Valley County, Idaho

Our hot springs guidebook described our destination as “a turn out with rocks on the other side”. There were turnouts ever mile or so, and all were rocky, so it’s actually a bit of a surprise that we were able to find Trail Creek Hot Springs.

Things have been a bit busy here at the blog, and I have been getting a little behind on my posting. Rather than get overwhelmed, or worse, not post at all, I have decided to start a Throw Back Thursday post on the weeks that I need them. So, I would like to formally introduce you to my very first The Places We Live #TBT post: Valley County, Idaho!

Josh and I grew up in McCall, Idaho in Valley County, and had been debating on whether or not to return during our month in Boise. The answer should have been an obvious “Yes” since it is, in both of our opinions, one of the most beautiful areas in the world. But there is a sadness about going back to a home town that is no longer your town. Both of our families have left the area, as have most of our school friends, and the town has seen a growth spurt in the 18 years since we’ve been gone. Will we even recognize it? Will anyone recognize us? Will it still feel like home?

Thankfully, my step-sister saved the day and whisked us off to the emotionally safer neighboring town of Cascade, Idaho (also in Valley County) for a trip to a hot springs. Cascade is about 1.5 hours north of Boise along a beautiful, winding canyon highway. Once in Cascade, we pulled off onto Warm Lake Rd and drove for what felt like forever on the lightly plowed, snowy road. Our hot springs guidebook described our destination as “a turn out with rocks on the other side”. There were turnouts ever mile or so, and all were rocky, so it’s actually a bit of a surprise that we were able to find Trail Creek Hot Springs.

20171228_144126

It was an awesome, non-commercialized but still a well-constructed natural hot springs. There were a couple of ropes to help us climb down the steep and snowy slopes, and a couple of warmed rocks to put our clothes on while we were soaking.

Josh2

There were three different soaking pools, each with handy nozzles to let in some freezing river water and maintain a comfy temperature. It was empty of people when we arrived, so we had plenty of space to explore and relax.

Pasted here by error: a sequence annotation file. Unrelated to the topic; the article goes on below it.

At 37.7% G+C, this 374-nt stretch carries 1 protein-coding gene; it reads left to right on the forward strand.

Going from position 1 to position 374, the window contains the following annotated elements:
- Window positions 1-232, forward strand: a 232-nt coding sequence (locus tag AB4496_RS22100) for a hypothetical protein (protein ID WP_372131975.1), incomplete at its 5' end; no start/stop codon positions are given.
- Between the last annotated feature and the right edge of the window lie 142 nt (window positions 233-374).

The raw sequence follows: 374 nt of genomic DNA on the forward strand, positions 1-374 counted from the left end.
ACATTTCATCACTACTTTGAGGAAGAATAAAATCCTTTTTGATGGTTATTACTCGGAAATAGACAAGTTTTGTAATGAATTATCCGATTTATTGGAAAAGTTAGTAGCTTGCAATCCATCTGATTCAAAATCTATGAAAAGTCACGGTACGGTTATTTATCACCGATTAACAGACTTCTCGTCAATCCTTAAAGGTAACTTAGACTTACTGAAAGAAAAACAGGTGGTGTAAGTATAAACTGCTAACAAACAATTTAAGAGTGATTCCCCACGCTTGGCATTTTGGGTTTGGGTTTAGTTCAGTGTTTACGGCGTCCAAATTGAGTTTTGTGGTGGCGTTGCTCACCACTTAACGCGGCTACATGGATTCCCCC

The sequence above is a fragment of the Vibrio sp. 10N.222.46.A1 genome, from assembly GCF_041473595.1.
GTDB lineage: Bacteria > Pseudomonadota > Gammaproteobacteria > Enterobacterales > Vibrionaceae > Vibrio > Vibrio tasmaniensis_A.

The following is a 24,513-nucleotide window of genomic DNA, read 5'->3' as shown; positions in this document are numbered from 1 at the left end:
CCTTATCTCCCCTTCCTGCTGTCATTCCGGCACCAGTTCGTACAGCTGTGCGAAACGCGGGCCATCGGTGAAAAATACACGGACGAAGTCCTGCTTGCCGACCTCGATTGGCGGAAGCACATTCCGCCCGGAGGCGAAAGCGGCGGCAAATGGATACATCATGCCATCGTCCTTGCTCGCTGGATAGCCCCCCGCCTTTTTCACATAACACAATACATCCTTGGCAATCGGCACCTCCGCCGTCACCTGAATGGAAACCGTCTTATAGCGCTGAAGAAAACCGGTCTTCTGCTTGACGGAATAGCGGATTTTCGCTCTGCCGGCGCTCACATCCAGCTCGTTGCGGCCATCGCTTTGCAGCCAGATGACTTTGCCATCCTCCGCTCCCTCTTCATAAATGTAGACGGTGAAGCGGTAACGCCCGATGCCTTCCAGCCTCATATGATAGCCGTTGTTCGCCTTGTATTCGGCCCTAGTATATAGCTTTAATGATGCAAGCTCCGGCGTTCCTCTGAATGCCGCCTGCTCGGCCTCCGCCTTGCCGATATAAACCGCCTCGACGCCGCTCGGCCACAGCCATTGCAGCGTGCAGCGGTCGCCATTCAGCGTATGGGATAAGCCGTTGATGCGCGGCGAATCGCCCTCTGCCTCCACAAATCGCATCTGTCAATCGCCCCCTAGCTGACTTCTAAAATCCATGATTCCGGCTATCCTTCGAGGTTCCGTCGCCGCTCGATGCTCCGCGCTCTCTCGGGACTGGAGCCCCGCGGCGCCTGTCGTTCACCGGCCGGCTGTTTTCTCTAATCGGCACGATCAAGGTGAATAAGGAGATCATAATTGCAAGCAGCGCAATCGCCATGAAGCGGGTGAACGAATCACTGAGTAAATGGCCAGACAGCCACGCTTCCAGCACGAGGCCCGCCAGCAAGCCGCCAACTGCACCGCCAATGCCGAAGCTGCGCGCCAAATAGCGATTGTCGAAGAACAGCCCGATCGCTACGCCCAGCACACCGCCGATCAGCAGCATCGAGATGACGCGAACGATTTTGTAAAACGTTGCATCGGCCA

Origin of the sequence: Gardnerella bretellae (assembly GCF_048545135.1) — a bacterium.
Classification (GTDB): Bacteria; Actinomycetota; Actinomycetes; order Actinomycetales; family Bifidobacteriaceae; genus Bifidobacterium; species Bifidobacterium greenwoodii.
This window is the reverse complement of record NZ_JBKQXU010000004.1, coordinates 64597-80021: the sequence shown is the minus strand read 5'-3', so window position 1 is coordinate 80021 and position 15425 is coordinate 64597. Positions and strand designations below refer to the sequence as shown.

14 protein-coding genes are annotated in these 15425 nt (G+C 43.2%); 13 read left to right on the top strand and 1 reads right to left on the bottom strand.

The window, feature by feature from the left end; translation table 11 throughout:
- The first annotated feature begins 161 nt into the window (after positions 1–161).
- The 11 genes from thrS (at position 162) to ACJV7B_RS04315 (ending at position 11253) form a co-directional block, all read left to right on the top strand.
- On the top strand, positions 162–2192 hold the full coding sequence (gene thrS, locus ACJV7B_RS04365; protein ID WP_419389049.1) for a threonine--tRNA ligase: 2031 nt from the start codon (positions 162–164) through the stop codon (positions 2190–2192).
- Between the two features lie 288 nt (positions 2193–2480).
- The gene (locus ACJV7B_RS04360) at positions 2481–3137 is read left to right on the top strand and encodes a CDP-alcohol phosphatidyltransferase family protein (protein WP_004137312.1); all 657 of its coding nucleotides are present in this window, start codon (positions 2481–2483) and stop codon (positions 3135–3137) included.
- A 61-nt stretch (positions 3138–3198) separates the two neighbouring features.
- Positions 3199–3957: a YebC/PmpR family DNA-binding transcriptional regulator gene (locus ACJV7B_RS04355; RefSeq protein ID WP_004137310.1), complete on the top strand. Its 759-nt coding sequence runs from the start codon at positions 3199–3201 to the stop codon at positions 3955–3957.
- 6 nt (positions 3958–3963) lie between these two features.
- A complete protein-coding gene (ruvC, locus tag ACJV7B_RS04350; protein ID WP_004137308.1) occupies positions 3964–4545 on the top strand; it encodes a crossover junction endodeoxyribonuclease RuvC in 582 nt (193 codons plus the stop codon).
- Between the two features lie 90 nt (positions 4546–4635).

Untitled Project (Time 0_12_42;25)

Then the time came to decide whether or not to make the 30 minute journey to McCall. To face our worries and fears in order to visit the most beautiful place on earth. How could we not?

McCall, Idaho is the most adorable town that anyone has ever seen, ever (at least, in the humble opinion of Mrs. Dr. Lowry). It is located 100 miles North of Boise and hosts a lake, ski resorts, camping, fishing, hiking, and so much more. The current population is around 3,000 people, but that increases significantly during the peak tourism seasons of summer and winter. Even when at night, when the lake is frozen over, the view will take your breath away.

20171228_173149b

Like many of my irrational fears, it turned out to be… irrational. McCall was beautiful, we were recognized by a couple of locals, our favorite shops were still there, and the memories were still fresh. I love and will always love my foresty wonderland.

 

Florida Birding – November 2017

Bird list from my month on the Atlantic Coast of Florida.

The birding here in Florida is wonderful! Most of the birds listed here are ones I found pretty regularly, either on the beach, the backyard, or at the numerous nature parks. My favorites were the Wood Storks; they were listed as being a rare find, but I saw quite a few of them and they were not particularly afraid of people. Their attitudes reminded me a lot of chickens.

The Anhingas were another enjoyable find. They were everywhere, but I mostly saw their silhouette during flight or just their heads poking out of water, and therefore mistook them for Cormorants for quite some time. It wasn’t until I saw one up close, with their distinctive coloring, that I realized I had made the mistake. It was an exciting moment.

I’m still having trouble identifying differences in common birds like doves/pigeons, sand pipers, terns, and seagulls. There are just so many of them! My goal for the trip was to identify two different types of seagulls. I saved the identification guide and brought it to the beach with me each day. I learned a lot, but I still have a ways to go. I did, however, make some good strides in my dove identification thanks to the open windows of my bedroom each night. The sound of the various doves are pretty distinct and really helped to boost my identification confidence.